So, I have to admit, it slipped my mind that the embargo was up already on the preview of Peter Taylor’s elegiac look on the Trouble when he asked the question few have dared to: who won the war? Now it’s everywhere it seems.
This is as much an elegy on the part of a veteran journalist, a last look on the appalling vista he brought consistently brought us right throughout the troubles. There’s some interesting effects in playing old codgers their own words from when they were in full flight.
As a history, it’s fairly predictable even plodding at times. But that’s a problem with the whole field of study, not just Taylor’s film in particular. There are very few books these days that bring much that’s fresh to the Troubles table.
When it comes to his turn McGuinness momentarily knits his brow when he lifts his eye to meet Taylor’s from his older, bolder self boasting about now ‘only the cutting edge of the IRA’ bringing freedom. It’s not just the old soldiers like McDonald, McGuinness and Hutchinson who signally fail to explain their sudden change in tack.
Strangely, given the events of yesterday, one of the few who does pull it off with some aplomb is the First Minister Peter Robinson, but then his compromises were more like late accommodations: he hadn’t played much part of the actual deal making.
But there’s telling moments too from former players who’ve since moved on. Notably Jonathan Powell, who makes a oddly brief appearance:
The thing about extremes is that it is very difficult to be extreme when you are worrying about water rates than when you are waving a gun.
There’s almost enough material in that one short statement for whole other programme on ‘winning the peace’.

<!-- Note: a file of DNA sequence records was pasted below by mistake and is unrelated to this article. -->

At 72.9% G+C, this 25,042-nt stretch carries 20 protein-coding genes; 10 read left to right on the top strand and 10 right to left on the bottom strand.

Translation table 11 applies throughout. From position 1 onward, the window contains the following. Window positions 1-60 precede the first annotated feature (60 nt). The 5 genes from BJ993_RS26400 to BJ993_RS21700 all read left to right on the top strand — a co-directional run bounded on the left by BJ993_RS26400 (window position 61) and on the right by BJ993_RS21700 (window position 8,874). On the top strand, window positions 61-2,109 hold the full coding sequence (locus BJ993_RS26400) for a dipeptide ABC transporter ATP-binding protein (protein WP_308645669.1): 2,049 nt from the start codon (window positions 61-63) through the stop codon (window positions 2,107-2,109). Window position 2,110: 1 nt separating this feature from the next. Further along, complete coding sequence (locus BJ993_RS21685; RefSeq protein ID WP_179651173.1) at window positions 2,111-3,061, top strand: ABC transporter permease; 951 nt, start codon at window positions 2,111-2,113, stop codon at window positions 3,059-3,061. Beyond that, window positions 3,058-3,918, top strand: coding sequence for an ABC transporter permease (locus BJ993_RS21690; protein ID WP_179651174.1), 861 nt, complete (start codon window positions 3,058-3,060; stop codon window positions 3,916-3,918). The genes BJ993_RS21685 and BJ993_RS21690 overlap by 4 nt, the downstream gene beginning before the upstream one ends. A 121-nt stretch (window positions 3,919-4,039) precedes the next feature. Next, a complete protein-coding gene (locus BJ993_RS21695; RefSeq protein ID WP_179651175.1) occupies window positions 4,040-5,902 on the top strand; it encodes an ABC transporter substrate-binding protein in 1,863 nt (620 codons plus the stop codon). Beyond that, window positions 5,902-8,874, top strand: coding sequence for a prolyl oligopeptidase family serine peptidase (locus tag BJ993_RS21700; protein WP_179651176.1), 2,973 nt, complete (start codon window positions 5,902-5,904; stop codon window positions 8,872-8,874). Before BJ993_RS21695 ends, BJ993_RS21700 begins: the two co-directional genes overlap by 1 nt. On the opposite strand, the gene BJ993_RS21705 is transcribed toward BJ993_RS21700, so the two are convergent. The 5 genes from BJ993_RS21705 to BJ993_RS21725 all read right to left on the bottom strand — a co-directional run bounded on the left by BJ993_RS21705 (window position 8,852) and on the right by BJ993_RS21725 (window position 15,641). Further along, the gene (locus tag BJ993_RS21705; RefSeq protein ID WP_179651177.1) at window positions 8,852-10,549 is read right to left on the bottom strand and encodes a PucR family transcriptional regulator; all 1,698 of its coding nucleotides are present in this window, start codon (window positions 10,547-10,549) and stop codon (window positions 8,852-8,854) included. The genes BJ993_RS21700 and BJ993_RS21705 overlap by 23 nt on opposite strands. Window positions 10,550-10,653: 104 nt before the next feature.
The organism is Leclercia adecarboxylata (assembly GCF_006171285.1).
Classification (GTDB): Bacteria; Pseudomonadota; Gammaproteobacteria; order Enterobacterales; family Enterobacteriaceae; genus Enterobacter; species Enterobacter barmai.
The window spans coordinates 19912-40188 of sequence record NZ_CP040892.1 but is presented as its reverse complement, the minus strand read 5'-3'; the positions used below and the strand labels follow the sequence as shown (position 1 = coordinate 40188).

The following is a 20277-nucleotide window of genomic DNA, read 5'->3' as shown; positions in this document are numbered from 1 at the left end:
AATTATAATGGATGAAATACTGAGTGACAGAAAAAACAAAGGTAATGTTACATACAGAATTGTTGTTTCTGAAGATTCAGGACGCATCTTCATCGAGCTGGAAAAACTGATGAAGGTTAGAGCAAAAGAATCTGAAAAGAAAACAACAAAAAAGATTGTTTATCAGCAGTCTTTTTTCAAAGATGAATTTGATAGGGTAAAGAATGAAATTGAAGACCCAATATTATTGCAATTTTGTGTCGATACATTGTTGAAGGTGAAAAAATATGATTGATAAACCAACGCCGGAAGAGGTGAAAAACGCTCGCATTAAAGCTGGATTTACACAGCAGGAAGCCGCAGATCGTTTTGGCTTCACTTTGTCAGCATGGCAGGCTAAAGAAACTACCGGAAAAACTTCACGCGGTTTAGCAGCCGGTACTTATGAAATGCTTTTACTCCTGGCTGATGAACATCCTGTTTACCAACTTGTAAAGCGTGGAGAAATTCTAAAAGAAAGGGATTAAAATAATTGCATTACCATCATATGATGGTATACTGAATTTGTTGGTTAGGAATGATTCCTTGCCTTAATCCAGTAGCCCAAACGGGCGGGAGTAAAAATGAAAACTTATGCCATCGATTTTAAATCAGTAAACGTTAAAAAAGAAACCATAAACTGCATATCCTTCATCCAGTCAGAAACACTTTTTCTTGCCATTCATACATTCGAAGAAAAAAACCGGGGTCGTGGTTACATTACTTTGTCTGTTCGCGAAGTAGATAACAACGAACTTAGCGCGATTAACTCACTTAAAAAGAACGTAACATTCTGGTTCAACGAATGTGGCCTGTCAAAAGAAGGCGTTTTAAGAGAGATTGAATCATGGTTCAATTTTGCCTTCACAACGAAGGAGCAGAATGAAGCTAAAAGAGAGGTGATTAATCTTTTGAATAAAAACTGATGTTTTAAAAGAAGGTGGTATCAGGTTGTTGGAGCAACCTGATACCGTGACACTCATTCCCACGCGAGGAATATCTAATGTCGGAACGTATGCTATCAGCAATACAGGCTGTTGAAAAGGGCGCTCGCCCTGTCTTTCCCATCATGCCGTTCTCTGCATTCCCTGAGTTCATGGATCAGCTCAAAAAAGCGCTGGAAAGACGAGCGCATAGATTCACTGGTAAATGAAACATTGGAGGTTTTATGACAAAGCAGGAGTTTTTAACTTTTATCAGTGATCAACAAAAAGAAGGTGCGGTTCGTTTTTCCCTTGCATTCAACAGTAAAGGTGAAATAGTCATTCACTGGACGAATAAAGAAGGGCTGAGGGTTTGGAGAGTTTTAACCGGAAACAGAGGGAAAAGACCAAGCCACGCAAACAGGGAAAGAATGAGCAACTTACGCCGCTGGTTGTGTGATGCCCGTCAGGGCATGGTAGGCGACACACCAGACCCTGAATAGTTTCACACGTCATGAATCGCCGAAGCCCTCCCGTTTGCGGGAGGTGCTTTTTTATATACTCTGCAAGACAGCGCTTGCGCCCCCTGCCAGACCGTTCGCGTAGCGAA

The thought it begs is to ask how fit are men who were well suited to organising in conflict to building foundations of a peaceful. The understandable focus for Powell, Blair, Ahern, Clinton and latterly Bush was to end war, rather than sow seeds of peace.
In fact what we’ve actually learned since is that, with or without their guns, men of war don’t actually worry about water rates.
Nor the delivery of services, the prevention of poverty, the development of new economies fit to take up the challenge of an ever changing world, no more than Churchill was fit for the challenge of building the Welfare state after WW2.
None of it, frankly, is or ever could be epic enough. So the zero sum continues within the peace. War by other means.
Who won? Taylor balances his bets. Clearly the IRA lost, but in future, he says, there is no reason why it’s leadership might not have a united Ireland in future. The key to that is winning the peace.
Who Won The War? is on Monday 29 September on BBC One Northern Ireland at 9pm.
Mick is founding editor of Slugger. He has written papers on the impacts of the Internet on politics and the wider media and is a regular guest and speaking events across Ireland, the UK and Europe. Twitter: @MickFealty